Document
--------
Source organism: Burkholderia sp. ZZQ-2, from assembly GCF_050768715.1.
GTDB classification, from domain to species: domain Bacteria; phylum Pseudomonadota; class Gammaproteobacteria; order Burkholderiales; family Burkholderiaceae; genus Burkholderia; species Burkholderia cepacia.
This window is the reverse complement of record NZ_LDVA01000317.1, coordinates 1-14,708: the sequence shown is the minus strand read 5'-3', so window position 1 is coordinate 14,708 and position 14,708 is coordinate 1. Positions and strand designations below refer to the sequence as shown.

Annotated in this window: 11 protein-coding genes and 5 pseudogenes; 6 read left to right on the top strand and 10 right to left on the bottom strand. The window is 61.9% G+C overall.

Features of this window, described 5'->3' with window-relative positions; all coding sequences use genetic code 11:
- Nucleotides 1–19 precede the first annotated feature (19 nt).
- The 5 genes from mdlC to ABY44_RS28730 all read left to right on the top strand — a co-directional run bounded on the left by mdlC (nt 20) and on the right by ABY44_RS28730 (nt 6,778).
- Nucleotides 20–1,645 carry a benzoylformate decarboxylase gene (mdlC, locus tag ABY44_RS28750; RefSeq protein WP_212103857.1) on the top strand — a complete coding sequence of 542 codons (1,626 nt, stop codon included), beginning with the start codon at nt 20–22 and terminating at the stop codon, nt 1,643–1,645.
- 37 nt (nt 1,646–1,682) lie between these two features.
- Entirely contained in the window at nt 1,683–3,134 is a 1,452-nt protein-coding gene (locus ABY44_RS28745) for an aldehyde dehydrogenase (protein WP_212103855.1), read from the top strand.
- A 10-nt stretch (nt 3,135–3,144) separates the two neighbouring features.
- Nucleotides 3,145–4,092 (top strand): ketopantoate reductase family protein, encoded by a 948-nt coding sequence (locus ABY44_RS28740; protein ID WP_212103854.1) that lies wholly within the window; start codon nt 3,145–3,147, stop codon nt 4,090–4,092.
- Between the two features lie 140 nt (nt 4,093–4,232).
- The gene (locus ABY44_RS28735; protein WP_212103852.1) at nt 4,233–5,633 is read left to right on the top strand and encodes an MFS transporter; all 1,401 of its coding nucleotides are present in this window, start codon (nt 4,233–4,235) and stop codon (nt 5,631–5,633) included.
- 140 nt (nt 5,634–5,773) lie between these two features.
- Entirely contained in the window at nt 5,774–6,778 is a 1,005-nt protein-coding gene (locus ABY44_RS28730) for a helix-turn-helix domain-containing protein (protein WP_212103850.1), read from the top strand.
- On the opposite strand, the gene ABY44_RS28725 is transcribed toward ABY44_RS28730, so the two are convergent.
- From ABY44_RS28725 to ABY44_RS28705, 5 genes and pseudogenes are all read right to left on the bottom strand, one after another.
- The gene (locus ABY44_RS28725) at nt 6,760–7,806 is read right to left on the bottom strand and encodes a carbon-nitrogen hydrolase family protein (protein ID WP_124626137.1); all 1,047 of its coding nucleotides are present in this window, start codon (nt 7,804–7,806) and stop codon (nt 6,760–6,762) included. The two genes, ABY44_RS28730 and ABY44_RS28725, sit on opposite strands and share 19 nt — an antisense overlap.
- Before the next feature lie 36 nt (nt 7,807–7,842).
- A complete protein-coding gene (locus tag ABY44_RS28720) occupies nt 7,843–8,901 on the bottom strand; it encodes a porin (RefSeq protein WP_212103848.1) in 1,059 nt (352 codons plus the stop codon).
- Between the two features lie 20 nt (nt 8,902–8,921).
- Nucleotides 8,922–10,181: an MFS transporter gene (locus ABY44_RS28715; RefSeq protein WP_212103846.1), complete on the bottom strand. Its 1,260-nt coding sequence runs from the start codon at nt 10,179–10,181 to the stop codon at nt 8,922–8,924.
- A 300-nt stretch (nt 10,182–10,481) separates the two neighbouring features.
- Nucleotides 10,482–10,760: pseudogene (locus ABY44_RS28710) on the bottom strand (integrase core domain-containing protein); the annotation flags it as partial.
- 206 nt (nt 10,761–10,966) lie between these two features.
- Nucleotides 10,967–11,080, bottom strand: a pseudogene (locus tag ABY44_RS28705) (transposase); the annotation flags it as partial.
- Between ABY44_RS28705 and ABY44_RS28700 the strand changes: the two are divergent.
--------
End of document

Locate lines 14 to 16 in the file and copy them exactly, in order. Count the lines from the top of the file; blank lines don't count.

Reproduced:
- The gene (locus ABY44_RS28735; protein WP_212103852.1) at nt 4,233–5,633 is read left to right on the top strand and encodes an MFS transporter; all 1,401 of its coding nucleotides are present in this window, start codon (nt 4,233–4,235) and stop codon (nt 5,631–5,633) included.
- 140 nt (nt 5,634–5,773) lie between these two features.
- Entirely contained in the window at nt 5,774–6,778 is a 1,005-nt protein-coding gene (locus ABY44_RS28730) for a helix-turn-helix domain-containing protein (protein WP_212103850.1), read from the top strand.